Friday, January 13, 2017

The Unsinkable Mrs. Brown

The following piece originally appeared in this space almost seven years ago, on Friday, February 13, 2009. Thinking about the incident that is featured prominently in it, almost forty years after it happened, never fails to make me laugh.  We were, for one evening, the "Irish Family Kenny".  To our rescue sailed the unsinkable Helen Brown, ably aided by her husband, Arthur, and their daughter, Roxanne. 

I suspect (or perhaps, it is simply a hope) that these days, Mrs. Brown, spends a portion of her time these days talking American History with her old friend, colleague, and boss, WPK, Sr.  Helen Brown died slightly less than two years ago, on January 28, 2015.   


Triskadekaphobia or Treat?

Today is Friday the 13th and as luck would have it - this being a year in which we look but do not leap - we will have the opportunity to enjoy another one this time, next month. (Do not get giddy in look ahead to April hoping against hope for a trifecta. It gets even scarier then - the 13th is a Monday.)

Friday the 13th evokes memories for me of certain events from my youth Beginning in the 5th grade, I went to school where my father was a teacher and an administrator. Either when I was a fifth grader, or perhaps when I was in Grade Six, Dad and the the school Booster Club organized a basketball game to raise money for the Club, which helped fund our school's Athletic Department.

The game was between the faculty and a team of Major League baseball players. (It was the pre-steroid era so none of us feared "roid rage"). The hook to the touring band of players was Jeff Torborg. Mr. Torborg was a Westfield native, a star player at Rutgers and had - in fact - for one season while he was between big league managerial and/or coaching gigs served as our school's Athletic Director and Varsity baseball coach. On what turned out to be a miserably cold and rainy winter's night, he brought his gang of ball players with him to Inman Avenue to "throw down" against the W-H faculty.

I still smile thinking of the event because it was an unqualified success. The players were not stars, although their roster included one future star - Willie Wilson of the Kansas City Royals - who might just be the greatest high school athlete we have ever produced here in Levelland, but they were all great sports. All posed for pictures for a long time after the game and signed autographs for whoever wanted one. Somewhere Rob has my autographed baseball that Mr. Torborg signed along with Willie Wilson, Glenn Borgmann, Johnny Briggs and the rest of their team.

The weather was a non-factor of course as the game was played at W-H's gym. Post-game however it became an enormous factor. On our drive home - with Dad behind the wheel, Mom riding shotgun and Kara, Jill and I across the back seat of the station wagon - we went thru a lake-like puddle and Dad's car died. We could not get restarted. We were but 5 minutes from school, which meant we were about 40 minutes from home. It was late. It was the pre-cell phone era. We were screwed.

Dad (if I remember correctly) found a nearby pay phone and had the audacity to call one of the teachers who worked for him and who had the misfortune of living nearby. And because she was the absolute salt of the earth, on a night not fit for man nor beast, in response to the call from her boss Helen Brown - my History teacher - and her husband, Art, came out to where we were to rescue us. And by "rescue" I mean not only get us out of our stranded car but put us up in their home for the night.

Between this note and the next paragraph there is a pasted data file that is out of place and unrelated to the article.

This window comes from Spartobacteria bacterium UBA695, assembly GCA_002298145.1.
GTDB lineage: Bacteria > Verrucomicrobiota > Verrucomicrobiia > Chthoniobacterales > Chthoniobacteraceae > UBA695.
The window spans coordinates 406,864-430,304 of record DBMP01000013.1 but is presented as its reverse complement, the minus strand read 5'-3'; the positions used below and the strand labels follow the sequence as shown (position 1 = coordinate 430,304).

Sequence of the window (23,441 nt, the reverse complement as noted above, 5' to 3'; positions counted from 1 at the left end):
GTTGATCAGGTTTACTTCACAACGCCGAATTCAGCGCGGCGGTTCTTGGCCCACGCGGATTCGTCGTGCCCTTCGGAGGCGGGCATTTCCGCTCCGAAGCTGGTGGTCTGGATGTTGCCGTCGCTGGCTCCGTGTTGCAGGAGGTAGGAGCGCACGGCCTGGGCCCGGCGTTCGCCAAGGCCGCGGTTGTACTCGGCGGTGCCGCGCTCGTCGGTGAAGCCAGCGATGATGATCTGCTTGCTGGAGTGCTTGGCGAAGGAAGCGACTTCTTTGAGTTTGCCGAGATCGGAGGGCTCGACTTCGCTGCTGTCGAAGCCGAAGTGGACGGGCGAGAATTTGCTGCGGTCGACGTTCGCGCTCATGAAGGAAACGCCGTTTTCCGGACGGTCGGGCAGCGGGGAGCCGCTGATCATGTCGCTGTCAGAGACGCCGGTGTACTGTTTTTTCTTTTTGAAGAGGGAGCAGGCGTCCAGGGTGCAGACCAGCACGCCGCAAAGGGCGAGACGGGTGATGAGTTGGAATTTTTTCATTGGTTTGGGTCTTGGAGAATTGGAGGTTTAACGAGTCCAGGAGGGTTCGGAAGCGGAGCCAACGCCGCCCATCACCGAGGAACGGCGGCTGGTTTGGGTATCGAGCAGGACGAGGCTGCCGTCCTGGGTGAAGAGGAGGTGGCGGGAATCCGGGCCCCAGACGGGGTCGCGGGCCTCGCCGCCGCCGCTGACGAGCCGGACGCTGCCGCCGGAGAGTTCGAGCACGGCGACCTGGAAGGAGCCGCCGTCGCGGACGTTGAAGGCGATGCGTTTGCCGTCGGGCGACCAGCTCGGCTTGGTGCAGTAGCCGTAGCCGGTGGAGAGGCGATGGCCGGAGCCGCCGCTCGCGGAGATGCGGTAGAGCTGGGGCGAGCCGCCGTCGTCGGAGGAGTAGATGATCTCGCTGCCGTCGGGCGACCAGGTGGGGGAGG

Mrs. Brown was a bit of a character. She was an incredibly good history teacher but she was generally considered to be a bit odd by most of her students.  In our defense, she was the only teacher I ever had who wrapped the pieces of chalk she used in Scotch tape, the efficacy of which I understand as an adult but which eluded me completely as a child. She had a Code of Conduct by which her life was lived that I could not get a whiff of on my best day. It was more than a bit mortifying to a "trying so hard to be so cool" 12 or 13 year-old to spend the night at a teacher's home and I was prepared to take to my grave the fact that I had been there. Unfortunately I failed to adequately communicate that fact to Mrs. Brown.

In History class on Monday, which as I recall was an afternoon affair, Mrs. Brown spilled the beans. She began innocuously enough by asking who among us had been at school Friday night for the basketball game and about autographs we had been able to collect and then - without warning - she gave up the fact that our family had spent the night at her family's home. Having kept that potentially embarrassing piece of information to myself all day up to that point, it was hard for me to pretend as if I had forgotten about it when, as soon as the bell rang signaling the end of the period, my friends descended upon me like fat guys looking to carve up the last hot dog.

In my pre-teen mind, I was incensed that she had "humiliated" me in front of my friends - especially when between my still-oversized head, daily dosages of medicine to combat my epilepsy and the fact that my old man ran the joint I needed neither her help nor anyone else's to accomplish that goal.

In relatively short order - and I do not know why or when specifically it happened - I realized that she had not sought to embarrass me. And more importantly, I realized just what an extraordinary gesture she had made on that cold, rainy Friday the 13th. She and her family had opened up their home to take in not one or even two stranded travelers but five of us.

A lucky day indeed on the unlikeliest of days.

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